And Crate & Barrel drafted Italian designer Paola Navone to do a successful housewares collection.

Emerging trends

Midcentury furniture seems at home on both sides of the pond, while 1970s-inspired pieces and hints of art deco are having moments. Other emerging design trends include:

▪ Positive/negative. We are so graphics-aware in advertising, labeling and other media that simple images in high-contrasting colors really appeal. Black and white is obvious for impact, but still effective is a more quiet take in foliage-patterned dinnerware from Herend.

▪ Mixed media. Teak tables topped with metal or stone, or resin wicker chairs with teak legs are a hit in outdoor fashions. In Europe, these expressions have advanced to arresting combinations, like the stone and wood cutting boards seen at Belgian retailer Flamant, or a modern console crafted in wood and brass from Mambo.

The style works beautifully in traditional looks as well, such as a distressed wood table with stainless steel top at Lexington, launched at the spring market in High Point, N.C. It references industrial style dressed up and refined.

▪ Warm metals. Gold — gilded wood looks or brass — and a rosier gold and copper have been warming interiors. They still are on trend, and not just in accessories but in small tables and lighting, most recently in a faucet collection by Olivia Putman for Paris-based luxury brand THG.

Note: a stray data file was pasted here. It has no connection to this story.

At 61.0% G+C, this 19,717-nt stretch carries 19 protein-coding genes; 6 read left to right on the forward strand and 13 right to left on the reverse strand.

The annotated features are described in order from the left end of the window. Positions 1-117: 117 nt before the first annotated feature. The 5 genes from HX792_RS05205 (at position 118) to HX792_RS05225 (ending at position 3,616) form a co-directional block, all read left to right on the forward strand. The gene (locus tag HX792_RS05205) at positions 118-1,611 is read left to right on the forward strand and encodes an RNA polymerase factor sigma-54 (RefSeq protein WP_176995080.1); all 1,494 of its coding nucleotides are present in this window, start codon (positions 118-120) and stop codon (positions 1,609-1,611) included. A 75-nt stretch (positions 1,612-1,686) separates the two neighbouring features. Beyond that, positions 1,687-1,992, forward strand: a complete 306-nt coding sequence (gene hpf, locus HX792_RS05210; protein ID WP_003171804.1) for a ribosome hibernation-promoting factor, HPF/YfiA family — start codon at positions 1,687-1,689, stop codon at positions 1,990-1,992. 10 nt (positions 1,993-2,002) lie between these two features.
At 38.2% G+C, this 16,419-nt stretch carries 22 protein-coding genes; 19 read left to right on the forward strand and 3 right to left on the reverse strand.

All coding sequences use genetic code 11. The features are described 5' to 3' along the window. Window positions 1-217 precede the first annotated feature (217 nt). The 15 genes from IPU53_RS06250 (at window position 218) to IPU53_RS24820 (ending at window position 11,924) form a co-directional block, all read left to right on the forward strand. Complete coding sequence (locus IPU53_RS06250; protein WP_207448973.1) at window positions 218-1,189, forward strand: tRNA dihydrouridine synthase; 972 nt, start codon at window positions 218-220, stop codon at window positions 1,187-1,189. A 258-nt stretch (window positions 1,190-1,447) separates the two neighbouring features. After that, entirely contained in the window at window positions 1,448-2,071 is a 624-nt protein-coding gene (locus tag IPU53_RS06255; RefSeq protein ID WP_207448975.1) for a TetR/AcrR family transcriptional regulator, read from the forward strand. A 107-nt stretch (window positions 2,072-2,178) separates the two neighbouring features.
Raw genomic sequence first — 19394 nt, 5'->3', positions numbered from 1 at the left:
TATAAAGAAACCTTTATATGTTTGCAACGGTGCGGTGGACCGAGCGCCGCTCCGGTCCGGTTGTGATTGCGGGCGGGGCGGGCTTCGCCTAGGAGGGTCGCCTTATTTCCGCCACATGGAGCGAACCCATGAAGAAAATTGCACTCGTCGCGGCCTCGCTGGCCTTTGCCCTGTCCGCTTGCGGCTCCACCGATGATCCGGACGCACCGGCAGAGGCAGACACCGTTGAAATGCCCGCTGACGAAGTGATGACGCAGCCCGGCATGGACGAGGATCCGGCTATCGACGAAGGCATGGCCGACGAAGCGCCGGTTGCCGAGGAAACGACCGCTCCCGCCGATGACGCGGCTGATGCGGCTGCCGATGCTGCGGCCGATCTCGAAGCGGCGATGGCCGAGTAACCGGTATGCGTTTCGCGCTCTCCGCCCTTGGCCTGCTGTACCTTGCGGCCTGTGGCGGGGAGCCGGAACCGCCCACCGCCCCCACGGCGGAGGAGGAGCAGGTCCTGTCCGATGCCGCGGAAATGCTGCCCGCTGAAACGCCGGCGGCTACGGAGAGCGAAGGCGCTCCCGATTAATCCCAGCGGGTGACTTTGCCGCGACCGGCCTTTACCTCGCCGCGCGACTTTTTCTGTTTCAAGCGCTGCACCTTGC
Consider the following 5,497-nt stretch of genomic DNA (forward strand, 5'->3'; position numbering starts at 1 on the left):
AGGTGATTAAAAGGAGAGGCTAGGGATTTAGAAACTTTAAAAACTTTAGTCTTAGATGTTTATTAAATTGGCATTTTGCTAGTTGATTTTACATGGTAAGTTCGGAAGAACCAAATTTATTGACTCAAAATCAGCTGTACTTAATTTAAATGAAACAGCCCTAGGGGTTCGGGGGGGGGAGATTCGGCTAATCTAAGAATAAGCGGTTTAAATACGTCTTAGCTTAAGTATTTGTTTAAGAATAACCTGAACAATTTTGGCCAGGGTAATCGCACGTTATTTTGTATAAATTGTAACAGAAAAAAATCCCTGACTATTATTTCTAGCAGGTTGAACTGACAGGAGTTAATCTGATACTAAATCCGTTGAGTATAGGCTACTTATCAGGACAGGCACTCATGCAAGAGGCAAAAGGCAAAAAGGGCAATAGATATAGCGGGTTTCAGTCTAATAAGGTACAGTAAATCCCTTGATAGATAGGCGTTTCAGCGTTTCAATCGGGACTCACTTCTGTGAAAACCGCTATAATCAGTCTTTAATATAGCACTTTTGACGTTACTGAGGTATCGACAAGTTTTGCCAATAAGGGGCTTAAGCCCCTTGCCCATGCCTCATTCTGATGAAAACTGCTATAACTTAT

Both shiny and matte finishes add glow, and layering with silvery tones gives us permission to mix.

▪ Color. The fondness for indigo is not going away. “I just looked on One Kings Lane today,” says Dixon Bartlett, a partner at HB2 Resources, “and four of the top six sofas featured were in a shade of blue,from indigo to sapphire to greener shades of peacock and teal.”

Michelle Lamb is seeing medium shades of green, with a bit of yellow and a move to softer hues.

▪ Worn and weathered. Bartlett talks about the rubbed-out, burned-out, worn-away look in rugs, textiles, finishes and fashions, all part of a subtrend of Restored Renewed Reborn that has been universal for several years.

Dutch company Studio Ditto creates the look of stacked, old, worn, painted-metal containers in a new collection of wallcoverings.

▪ Two tones. A tweaking of color blocking popular in fashion a few years back looks fresh again, played out in bold strokes, as in a shapely sofa called Halo from Softline that shifts in related hues from back cushion to seat.